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Four plants that help heal

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Modern medicine is wonderful when it comes to curing diseases and surgical procedures. Research and biochemistry have led scientists and medical professionals into areas that human minds didn’t know existed until technology use allowed the research. But with the caution of over use of some drugs, attention is returning to some “ancient” ways to heal some illnesses. These remedies have been used for thousands of years throughout the world, and knowledgeable healers were revered in every culture.

Most tried and true traditional healing methods involve plants. They are in nature, and many believe that nature offers the secrets to cure all human ills with discovery. Plant use for healing is complicated and healers need training in proper selection, harvesting, preparation, storage, and use of herbal components.

Some popular plants that may be useful in medicinal applications and can be grown easily at home are listed below. Please understand that this is not medical advice, only suggestions based on history and common knowledge. Consult a medical professional for all medical needs that are serious.

Aloe Vera: (Aloe vera) is a great plant for many reasons. It is considered a succulent, meaning its leaves are thick and fleshy. Inside the leaves is a clear jelly like substance used as a topical ointment for skin irritations, cuts, and burns. Aloe Vera has a long and storied history with humans. It is depicted on the stone walls of Egypt over 6,000 years ago and was known as the “plant of immortality.” Typically it was a gift to pharaohs as a burial item. The exact distribution of Aloe Vera is unknown. However, it is thought that it originated somewhere in Northern Africa, the outlying islands such as the Canary Islands and possibly the Arabian Peninsula. From these areas it was spread by human cultivation to East Asia, Europe and finally the Americas.

Aloe Vera grows best in sandy well-drained soils. If you are going to keep it in a pot then make sure it drains adequately. If you go into almost any Health and Beauty section of a pharmacy, grocery, or department store you can see products made from Aloe Vera such as lotions, sunscreen and balms. Traditionally, in folk medicine, Aloe Vera was also used as a laxative when the dried juice called latex was taken orally. It likes sunny spots, but not too much sun. If you live in USDA planting zones 8-11, it is hardy in those climates. It is intolerant of frost or snow so it’s best to take it in when it gets cold.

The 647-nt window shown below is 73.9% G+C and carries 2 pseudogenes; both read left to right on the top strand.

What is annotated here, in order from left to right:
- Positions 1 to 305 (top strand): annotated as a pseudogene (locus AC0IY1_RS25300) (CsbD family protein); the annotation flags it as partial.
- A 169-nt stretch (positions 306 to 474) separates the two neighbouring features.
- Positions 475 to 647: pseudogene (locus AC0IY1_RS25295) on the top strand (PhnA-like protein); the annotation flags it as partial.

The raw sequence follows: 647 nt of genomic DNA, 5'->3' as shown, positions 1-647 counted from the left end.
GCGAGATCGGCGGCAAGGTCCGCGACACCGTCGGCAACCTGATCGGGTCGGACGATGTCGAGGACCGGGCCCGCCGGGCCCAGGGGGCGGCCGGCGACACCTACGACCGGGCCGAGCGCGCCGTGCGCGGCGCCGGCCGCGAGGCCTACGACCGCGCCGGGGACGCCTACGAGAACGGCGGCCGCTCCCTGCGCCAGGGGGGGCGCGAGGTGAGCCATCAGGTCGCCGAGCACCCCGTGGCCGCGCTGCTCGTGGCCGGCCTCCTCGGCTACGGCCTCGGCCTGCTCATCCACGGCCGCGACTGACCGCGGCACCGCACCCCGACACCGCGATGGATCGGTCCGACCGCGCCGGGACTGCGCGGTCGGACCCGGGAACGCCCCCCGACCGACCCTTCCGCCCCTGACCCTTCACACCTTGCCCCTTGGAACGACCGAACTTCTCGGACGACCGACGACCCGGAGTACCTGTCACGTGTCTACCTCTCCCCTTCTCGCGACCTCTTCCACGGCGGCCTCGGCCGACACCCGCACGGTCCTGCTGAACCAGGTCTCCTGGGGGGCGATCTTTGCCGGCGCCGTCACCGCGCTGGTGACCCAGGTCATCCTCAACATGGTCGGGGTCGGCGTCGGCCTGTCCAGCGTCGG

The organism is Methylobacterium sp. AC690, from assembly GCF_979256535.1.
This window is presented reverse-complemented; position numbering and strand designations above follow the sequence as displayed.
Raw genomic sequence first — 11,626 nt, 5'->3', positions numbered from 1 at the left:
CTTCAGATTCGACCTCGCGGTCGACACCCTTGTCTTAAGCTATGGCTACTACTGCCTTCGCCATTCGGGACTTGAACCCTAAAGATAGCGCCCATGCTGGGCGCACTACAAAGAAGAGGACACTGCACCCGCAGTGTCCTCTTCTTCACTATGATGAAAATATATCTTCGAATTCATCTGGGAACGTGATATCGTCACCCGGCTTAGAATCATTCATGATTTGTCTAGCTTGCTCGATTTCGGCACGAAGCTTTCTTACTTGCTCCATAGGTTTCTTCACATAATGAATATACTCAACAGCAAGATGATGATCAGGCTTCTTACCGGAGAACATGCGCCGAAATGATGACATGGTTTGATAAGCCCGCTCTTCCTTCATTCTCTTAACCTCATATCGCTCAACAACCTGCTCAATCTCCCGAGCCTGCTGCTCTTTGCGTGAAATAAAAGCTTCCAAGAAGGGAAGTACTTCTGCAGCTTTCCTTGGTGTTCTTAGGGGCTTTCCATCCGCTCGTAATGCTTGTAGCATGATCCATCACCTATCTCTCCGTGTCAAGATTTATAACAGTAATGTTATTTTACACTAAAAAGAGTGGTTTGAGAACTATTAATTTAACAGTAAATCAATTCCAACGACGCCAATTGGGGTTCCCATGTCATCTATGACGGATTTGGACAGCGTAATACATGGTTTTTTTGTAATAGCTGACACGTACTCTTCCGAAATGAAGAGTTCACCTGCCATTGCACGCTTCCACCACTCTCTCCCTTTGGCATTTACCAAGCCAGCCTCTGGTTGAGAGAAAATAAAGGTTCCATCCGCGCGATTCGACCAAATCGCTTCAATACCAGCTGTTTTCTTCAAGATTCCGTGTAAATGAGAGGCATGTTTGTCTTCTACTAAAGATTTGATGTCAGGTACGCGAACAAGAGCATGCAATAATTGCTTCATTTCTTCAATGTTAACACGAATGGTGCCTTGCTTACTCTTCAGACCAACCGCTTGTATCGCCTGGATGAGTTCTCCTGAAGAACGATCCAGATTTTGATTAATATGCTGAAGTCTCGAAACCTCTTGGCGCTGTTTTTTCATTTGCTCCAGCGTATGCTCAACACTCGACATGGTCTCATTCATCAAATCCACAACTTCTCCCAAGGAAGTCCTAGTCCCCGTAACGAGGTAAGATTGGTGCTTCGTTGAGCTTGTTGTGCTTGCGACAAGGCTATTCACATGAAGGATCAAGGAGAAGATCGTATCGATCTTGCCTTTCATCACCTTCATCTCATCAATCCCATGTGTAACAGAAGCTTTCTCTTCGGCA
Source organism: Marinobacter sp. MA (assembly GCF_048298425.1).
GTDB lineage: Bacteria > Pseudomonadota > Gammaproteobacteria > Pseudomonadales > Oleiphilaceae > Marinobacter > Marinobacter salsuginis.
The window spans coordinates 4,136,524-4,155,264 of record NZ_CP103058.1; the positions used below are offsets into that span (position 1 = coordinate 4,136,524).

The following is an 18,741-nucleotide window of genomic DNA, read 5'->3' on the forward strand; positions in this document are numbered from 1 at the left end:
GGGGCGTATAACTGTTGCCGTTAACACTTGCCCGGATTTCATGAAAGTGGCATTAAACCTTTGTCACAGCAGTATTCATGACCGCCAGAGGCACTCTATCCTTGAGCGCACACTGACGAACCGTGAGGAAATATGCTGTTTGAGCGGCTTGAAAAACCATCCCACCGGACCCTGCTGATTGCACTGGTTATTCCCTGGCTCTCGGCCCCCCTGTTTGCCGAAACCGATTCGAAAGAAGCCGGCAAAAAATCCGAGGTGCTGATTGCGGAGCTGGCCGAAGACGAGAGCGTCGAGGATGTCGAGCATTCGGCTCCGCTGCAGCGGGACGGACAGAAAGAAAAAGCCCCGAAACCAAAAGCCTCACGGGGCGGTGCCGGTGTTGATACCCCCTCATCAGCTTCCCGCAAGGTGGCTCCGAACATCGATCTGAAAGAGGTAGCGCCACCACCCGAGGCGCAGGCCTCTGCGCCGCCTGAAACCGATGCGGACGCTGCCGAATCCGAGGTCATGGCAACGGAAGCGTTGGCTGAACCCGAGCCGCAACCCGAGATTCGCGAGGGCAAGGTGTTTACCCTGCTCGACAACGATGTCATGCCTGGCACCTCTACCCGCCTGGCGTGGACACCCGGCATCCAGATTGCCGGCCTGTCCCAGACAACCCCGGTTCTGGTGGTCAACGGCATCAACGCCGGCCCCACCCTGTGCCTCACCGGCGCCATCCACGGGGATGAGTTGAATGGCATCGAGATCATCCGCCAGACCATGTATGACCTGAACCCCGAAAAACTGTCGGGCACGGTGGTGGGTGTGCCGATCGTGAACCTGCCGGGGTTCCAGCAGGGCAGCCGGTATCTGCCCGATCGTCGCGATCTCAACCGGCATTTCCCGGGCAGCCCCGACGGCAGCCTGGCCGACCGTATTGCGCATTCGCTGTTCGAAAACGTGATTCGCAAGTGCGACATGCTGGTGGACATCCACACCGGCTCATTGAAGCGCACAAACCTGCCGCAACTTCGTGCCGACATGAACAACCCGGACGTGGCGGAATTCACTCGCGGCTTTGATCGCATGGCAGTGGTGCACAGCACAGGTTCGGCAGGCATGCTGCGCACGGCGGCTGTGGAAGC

Peppermint (Mentha × piperita) is a herbaceous plant which is actually a cross between watermint and spearmint. Originally indigenous to Europe it is now spread worldwide. Natively and in cultivation peppermint grows best in shady moist areas. In home gardening, it is best container grown as it spreads quickly due to its underground runners. Peppermint loves water as long as its soil is well-drained. The tops of the plants are usually gathered, the leaves and flowers, to be dried for use. Peppermint has likely been used for thousands of years for many common ailments.

According to research at the University of Maryland Medical Center, it is useful to cure headaches, stomach problems, anxiety, nausea, skin irritations, and menstrual problems. Several studies also suggest that peppermint can kill many types of fungus, bacteria, and viruses. Peppermint contains a large amount of menthol, the source of its healing ways. It is also reported to help relieve breathing problems.

Garlic (Allium sativum ) is a member of the Onion family. It is best known for flavoring food and advised for warding off vampires and evil spirits. The clove of the Garlic is where the medicinal use comes from. Garlic is used for many heart and blood related problems. Garlic has been taken for medicinal uses for thousands of years and research has shown it does reduced hardening of arteries and other associated heart ailments. Other chemicals present in Garlic have been found to reduce cholesterol and even help prevent some cancers. Garlic contains a chemical called Allicin which is where some of its properties derive from.

Garlic is native to central Asia, but has long been used in Asia, Africa, and Europe (especially the Mediterranean Sea region). Garlic is quite easy to grow, especially in mild climates. In colder climates it is usually planted in fall and harvested in spring. It is also easily container grown. Garlic grows best in soils with high organic content.

• Sage ( Salvia officinalis) is a perennial shrub with medicinal and culinary properties. It is native to the Mediterranean region, but it has been naturalized to the rest of the world. It grows well in well-drained soils and is sun-loving. It is sometimes grown for a low ground cover as it reaches about 2 feet in height. Historically it was used for warding off evil spirits, similar to Garlic. It can be used as a tea to relieve a scratchy, sore throat.

It is useful for stomach and digestive problems. It has also shown promise in testing for Alzheimer’s patients in improving memory and learning. It can also be applied topically to reduce the duration of cold sores when combined with rhubarb.

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